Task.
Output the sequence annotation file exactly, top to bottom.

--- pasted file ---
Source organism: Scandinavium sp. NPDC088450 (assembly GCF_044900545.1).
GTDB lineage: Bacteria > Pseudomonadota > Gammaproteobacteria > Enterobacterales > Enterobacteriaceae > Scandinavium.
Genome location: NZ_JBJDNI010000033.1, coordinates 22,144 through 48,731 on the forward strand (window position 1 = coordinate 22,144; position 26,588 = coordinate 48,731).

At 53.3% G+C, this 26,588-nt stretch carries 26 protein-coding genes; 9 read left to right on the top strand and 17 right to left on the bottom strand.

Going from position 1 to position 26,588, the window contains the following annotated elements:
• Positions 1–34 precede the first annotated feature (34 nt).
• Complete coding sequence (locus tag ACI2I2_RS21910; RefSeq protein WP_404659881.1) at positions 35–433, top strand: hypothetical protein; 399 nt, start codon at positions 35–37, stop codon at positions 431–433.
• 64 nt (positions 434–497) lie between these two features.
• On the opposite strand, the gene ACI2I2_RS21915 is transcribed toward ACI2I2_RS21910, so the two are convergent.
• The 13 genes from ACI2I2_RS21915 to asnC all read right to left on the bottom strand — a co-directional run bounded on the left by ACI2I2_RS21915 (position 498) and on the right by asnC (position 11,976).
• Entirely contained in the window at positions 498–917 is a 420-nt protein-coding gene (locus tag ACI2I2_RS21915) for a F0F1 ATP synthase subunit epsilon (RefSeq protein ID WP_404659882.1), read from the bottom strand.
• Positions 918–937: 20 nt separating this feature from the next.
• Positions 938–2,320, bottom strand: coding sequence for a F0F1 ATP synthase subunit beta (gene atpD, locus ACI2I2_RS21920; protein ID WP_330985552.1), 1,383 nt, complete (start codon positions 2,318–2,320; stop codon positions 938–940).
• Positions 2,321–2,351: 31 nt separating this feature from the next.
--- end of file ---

Source organism: Scandinavium sp. NPDC088450 (assembly GCF_044900545.1).
GTDB lineage: Bacteria > Pseudomonadota > Gammaproteobacteria > Enterobacterales > Enterobacteriaceae > Scandinavium.
Genome location: NZ_JBJDNI010000033.1, coordinates 22,144 through 48,731 on the forward strand (window position 1 = coordinate 22,144; position 26,588 = coordinate 48,731).

At 53.3% G+C, this 26,588-nt stretch carries 26 protein-coding genes; 9 read left to right on the top strand and 17 right to left on the bottom strand.

Going from position 1 to position 26,588, the window contains the following annotated elements:
• Positions 1–34 precede the first annotated feature (34 nt).
• Complete coding sequence (locus tag ACI2I2_RS21910; RefSeq protein WP_404659881.1) at positions 35–433, top strand: hypothetical protein; 399 nt, start codon at positions 35–37, stop codon at positions 431–433.
• 64 nt (positions 434–497) lie between these two features.
• On the opposite strand, the gene ACI2I2_RS21915 is transcribed toward ACI2I2_RS21910, so the two are convergent.
• The 13 genes from ACI2I2_RS21915 to asnC all read right to left on the bottom strand — a co-directional run bounded on the left by ACI2I2_RS21915 (position 498) and on the right by asnC (position 11,976).
• Entirely contained in the window at positions 498–917 is a 420-nt protein-coding gene (locus tag ACI2I2_RS21915) for a F0F1 ATP synthase subunit epsilon (RefSeq protein ID WP_404659882.1), read from the bottom strand.
• Positions 918–937: 20 nt separating this feature from the next.
• Positions 938–2,320, bottom strand: coding sequence for a F0F1 ATP synthase subunit beta (gene atpD, locus ACI2I2_RS21920; protein ID WP_330985552.1), 1,383 nt, complete (start codon positions 2,318–2,320; stop codon positions 938–940).
• Positions 2,321–2,351: 31 nt separating this feature from the next.